DVD Review – Blade Runner 2049 (Oscar Nominee)
Nominated for 5 Oscars, this film sequel is up for Best Cinematography, Visual Effects, Sound Editing, Sound Mixing and Production Design. The film is certainly a worthy candidate in each category. Cinematographer Roger Deakins is up for his 14th film in that category. Some say a win for him is long overdue. Deakins’ work is no doubt beautiful, but if this film should win in any field, it should be Production Design. The Art Director Dennis Gassner and Set Decorator Alessandra Querzola do incredible work. Yes, their creations are a piece with the original or previous Blade Runner (1982), but their work takes us to new places within and outside what the 1982 movie showed us. Those new places are quite stunning and certainly a delight to the eyes. The screenplay by Hampton Fancher and Michael Green, on the other hand, is a bit of a hollow mess.
The first issue is that the premise makes little sense. The movie is all about these people called replicants, which are bioengineered humans. This movie and the previous are based on a book by Philip K. Dick in which the replicants are called androids, which implies they’re mechanical in nature, but not true. The replicants are all biological, which begs the question of how they’re controlled or programmed. There’s suggestion that they’re given false memories, but why? It’s never quite clear why they would need false memories. The idea seems to be to make the replicants think they’re human, but the pros and cons, especially in the wake of the previous film, don’t seem to have been considered.
This movie takes us to various places in California and Nevada, but I still feel like I don’t have a proper sense of this world. For example, there appears to be two kinds of replicants. The newer replicants made by a blind man named Niander Wallace and the older replicants made by Eldon Tyrell, killed in the previous film. The newer replicants hunt the older ones to kill them. Yet, the movie never fully fills out the picture of this scenario.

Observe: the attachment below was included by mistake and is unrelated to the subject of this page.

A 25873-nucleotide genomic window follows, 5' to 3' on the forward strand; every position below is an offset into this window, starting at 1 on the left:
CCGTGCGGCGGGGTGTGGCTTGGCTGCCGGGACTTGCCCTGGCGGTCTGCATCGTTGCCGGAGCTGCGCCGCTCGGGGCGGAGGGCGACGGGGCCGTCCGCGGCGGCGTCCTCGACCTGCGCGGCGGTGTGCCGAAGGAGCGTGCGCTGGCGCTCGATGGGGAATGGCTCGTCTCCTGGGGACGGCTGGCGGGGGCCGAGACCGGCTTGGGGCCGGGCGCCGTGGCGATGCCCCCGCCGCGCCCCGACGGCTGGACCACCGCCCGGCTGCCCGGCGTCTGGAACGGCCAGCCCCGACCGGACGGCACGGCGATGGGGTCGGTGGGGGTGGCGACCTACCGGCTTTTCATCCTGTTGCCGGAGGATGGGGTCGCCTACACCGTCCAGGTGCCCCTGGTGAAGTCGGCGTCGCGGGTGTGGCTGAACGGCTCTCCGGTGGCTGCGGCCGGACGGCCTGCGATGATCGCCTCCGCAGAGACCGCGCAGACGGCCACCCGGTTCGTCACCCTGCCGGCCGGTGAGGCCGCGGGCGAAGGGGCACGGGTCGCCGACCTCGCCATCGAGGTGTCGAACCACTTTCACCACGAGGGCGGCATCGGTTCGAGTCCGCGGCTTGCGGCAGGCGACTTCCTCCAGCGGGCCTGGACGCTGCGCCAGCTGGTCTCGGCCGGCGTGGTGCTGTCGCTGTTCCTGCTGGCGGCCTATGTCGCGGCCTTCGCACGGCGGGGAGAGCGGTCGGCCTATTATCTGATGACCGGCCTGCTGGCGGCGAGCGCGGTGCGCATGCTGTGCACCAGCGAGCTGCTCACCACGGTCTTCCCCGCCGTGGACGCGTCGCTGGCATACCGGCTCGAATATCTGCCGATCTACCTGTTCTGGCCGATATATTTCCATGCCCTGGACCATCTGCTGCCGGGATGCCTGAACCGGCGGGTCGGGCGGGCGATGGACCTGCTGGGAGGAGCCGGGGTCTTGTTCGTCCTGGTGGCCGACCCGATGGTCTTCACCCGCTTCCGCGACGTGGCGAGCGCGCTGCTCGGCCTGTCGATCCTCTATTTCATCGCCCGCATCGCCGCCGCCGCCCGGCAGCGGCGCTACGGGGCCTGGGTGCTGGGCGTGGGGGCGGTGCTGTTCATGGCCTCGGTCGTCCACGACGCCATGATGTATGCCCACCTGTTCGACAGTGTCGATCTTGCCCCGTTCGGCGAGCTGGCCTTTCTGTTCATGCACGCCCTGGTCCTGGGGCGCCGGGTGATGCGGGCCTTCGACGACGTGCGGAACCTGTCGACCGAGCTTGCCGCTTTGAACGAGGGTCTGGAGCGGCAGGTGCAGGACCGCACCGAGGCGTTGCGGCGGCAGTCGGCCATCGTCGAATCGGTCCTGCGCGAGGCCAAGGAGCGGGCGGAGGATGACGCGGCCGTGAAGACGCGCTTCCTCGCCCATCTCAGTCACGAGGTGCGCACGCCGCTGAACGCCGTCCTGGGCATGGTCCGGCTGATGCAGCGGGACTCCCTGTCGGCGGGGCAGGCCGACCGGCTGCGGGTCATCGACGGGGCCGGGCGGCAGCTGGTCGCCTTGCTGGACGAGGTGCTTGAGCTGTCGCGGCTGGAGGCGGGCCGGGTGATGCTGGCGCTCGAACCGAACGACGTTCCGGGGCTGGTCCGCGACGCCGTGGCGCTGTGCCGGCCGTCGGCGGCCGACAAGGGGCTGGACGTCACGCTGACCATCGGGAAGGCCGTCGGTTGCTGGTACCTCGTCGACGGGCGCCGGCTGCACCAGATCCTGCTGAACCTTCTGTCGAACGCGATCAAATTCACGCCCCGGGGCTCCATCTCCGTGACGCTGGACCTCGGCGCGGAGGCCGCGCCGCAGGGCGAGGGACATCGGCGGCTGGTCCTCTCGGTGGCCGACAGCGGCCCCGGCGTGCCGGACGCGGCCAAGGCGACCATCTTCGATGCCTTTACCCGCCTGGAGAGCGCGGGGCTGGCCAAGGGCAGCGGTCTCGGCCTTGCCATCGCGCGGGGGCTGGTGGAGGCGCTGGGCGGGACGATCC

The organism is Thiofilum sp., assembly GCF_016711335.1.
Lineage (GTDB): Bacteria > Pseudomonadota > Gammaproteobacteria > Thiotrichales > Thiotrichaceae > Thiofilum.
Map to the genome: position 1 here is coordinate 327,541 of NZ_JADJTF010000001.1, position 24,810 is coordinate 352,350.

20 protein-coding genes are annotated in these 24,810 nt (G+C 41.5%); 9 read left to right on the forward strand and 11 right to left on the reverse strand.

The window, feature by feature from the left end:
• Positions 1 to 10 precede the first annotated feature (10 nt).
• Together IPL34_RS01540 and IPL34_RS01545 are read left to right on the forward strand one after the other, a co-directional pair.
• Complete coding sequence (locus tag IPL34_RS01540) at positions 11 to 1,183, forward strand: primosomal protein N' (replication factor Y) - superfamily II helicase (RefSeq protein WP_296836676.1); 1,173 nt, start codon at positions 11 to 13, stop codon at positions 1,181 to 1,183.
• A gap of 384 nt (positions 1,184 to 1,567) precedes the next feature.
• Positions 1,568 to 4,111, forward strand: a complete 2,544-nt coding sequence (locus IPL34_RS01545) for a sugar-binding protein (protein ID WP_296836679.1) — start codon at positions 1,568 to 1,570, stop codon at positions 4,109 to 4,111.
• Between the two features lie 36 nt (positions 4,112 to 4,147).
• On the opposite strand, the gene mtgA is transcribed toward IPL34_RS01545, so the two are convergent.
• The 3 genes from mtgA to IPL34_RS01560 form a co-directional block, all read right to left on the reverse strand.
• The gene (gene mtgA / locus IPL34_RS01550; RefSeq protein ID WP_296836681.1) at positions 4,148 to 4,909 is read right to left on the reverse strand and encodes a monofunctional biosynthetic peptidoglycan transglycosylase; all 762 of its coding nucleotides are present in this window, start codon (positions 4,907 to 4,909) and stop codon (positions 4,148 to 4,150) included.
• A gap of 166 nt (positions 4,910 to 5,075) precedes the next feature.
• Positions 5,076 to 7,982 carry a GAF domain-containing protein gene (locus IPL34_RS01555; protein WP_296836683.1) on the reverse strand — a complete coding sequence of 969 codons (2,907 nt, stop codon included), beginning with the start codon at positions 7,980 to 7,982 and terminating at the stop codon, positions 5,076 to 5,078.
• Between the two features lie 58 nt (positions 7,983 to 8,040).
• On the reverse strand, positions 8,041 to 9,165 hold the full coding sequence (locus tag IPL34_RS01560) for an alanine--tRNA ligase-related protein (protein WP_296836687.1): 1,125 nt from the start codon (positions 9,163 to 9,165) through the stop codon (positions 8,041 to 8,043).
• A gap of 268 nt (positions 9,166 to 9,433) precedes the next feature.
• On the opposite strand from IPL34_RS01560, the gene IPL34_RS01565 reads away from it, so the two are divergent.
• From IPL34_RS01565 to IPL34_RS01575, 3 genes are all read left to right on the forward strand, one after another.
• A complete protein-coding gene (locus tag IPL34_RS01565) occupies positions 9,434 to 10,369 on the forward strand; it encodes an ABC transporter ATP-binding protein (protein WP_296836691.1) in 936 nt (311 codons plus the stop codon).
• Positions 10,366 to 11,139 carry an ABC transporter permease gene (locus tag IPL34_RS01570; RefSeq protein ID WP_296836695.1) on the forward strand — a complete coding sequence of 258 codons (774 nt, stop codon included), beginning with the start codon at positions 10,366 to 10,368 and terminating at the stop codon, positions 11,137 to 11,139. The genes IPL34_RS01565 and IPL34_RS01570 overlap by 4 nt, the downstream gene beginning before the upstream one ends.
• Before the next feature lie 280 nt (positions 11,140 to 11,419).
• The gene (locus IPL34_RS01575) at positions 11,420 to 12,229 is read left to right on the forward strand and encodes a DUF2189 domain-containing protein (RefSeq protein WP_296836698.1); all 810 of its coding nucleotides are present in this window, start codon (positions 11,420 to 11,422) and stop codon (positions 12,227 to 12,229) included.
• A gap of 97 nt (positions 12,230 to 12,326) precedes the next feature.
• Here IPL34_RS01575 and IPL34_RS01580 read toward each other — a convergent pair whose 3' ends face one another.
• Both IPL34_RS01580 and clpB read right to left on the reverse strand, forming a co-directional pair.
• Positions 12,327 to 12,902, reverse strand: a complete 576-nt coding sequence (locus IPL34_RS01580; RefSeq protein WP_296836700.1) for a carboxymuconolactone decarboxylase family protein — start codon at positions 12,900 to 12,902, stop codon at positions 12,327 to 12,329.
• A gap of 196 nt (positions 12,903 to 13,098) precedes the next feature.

First of all, from what I could tell, I don’t know why the newer replicants are hunting the older ones. The older replicants don’t seem to be posing any kind of threat. Dave Bautista (Guardians of the Galaxy and Spectre) plays Sapper Morton, an older replicant. He maintains a farm in the desert. Apparently, he’s done so peacefully and without incident for 30 years. He’s not a terrorist or going around killing people. He lives by himself and doesn’t bother any one, so why is he being killed? The movie never makes the case convincingly as to why the replicants are being hunted now. It’s not even clear how many older replicants there are.
The movie is at odds with itself with a contradicting plot. The aforementioned Niander Wallace, played by Jared Leto (Dallas Buyers Club and Suicide Squad), says the demand for more replicants exceeds his ability to make them. He merely says that cryptically and without any context. It’s never explained why the demand is so high. Apparently, the replicants are used as slave labor, but it’s never explained what the replicants can do that simple machines can’t. Niander’s solution is to figure out a way for the replicants to procreate sexually like regular humans. Again, this is never contextualized as to how this would help or be faster than if he built more factories like the one he currently has to make replicants.
Without the movie being able to justify its premise or make these contexts, the movie simply falls apart or worse just becomes boring because I cease to care about its characters. Namely, Ryan Gosling (La La Land and Half Nelson) who stars as K, a newer replicant out to hunt older ones. The movie never makes me care about him. Gosling’s performance doesn’t help either, which is blank and expressionless, beyond stoic.
The movie tries to make us care about K through his interactions with his holographic girlfriend who is a computer simulation named Joi, played by Ana de Armas (Knock Knock and Hands of Stone). Unfortunately, the film never gives her much of an independent personality to make us empathize with her. Therefore, using her to empathize K doesn’t work. Joi did remind me of the doctor in Star Trek: Voyager, played by Robert Picardo. Except, Picardo’s character feels vastly more life-like than Armas’ character, which might have been intentional to see if we can feel for this hologram, but, again it doesn’t succeed.
Harrison Ford reprises his role from the 1982 film. He plays Rick Deckard. Apparently, he had a child 30 years ago with a replicant named Rachael, played by Sean Young. Because the movie doesn’t justify its premise and convinces why Deckard’s baby really matters, Ford’s presence here doesn’t matter. His baby is supposed to represent this beacon of hope, but hope for whom? If it’s hope for the replicants, the movie doesn’t contextualize or make us care about them, so that we feel that hope too. Deckard’s baby just becomes an overhyped MacGuffin here.
Rated R for violence, some sexuality, nudity and language.
Running Time: 2 hrs. and 43 mins.